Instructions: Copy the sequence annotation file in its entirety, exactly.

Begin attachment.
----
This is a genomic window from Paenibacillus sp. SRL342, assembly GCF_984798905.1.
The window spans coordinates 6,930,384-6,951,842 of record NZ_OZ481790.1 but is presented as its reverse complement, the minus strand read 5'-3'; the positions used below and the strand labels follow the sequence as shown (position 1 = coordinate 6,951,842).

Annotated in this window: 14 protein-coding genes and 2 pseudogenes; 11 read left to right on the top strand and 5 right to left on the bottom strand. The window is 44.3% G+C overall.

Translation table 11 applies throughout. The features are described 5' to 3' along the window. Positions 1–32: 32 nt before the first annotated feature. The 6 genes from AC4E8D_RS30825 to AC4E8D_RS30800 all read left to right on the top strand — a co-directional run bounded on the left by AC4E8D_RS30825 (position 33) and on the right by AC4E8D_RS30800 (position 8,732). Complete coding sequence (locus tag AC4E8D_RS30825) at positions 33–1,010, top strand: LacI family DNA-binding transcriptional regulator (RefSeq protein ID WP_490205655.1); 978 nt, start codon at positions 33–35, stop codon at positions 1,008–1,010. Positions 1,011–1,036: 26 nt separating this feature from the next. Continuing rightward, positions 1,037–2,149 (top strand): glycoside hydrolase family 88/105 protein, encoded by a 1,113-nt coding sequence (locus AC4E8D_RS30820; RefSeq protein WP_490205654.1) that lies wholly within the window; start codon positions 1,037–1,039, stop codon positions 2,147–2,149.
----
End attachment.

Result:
This is a genomic window from Paenibacillus sp. SRL342, assembly GCF_984798905.1.
The window spans coordinates 6,930,384-6,951,842 of record NZ_OZ481790.1 but is presented as its reverse complement, the minus strand read 5'-3'; the positions used below and the strand labels follow the sequence as shown (position 1 = coordinate 6,951,842).

Annotated in this window: 14 protein-coding genes and 2 pseudogenes; 11 read left to right on the top strand and 5 right to left on the bottom strand. The window is 44.3% G+C overall.

Translation table 11 applies throughout. The features are described 5' to 3' along the window. Positions 1–32: 32 nt before the first annotated feature. The 6 genes from AC4E8D_RS30825 to AC4E8D_RS30800 all read left to right on the top strand — a co-directional run bounded on the left by AC4E8D_RS30825 (position 33) and on the right by AC4E8D_RS30800 (position 8,732). Complete coding sequence (locus tag AC4E8D_RS30825) at positions 33–1,010, top strand: LacI family DNA-binding transcriptional regulator (RefSeq protein ID WP_490205655.1); 978 nt, start codon at positions 33–35, stop codon at positions 1,008–1,010. Positions 1,011–1,036: 26 nt separating this feature from the next. Continuing rightward, positions 1,037–2,149 (top strand): glycoside hydrolase family 88/105 protein, encoded by a 1,113-nt coding sequence (locus AC4E8D_RS30820; RefSeq protein WP_490205654.1) that lies wholly within the window; start codon positions 1,037–1,039, stop codon positions 2,147–2,149.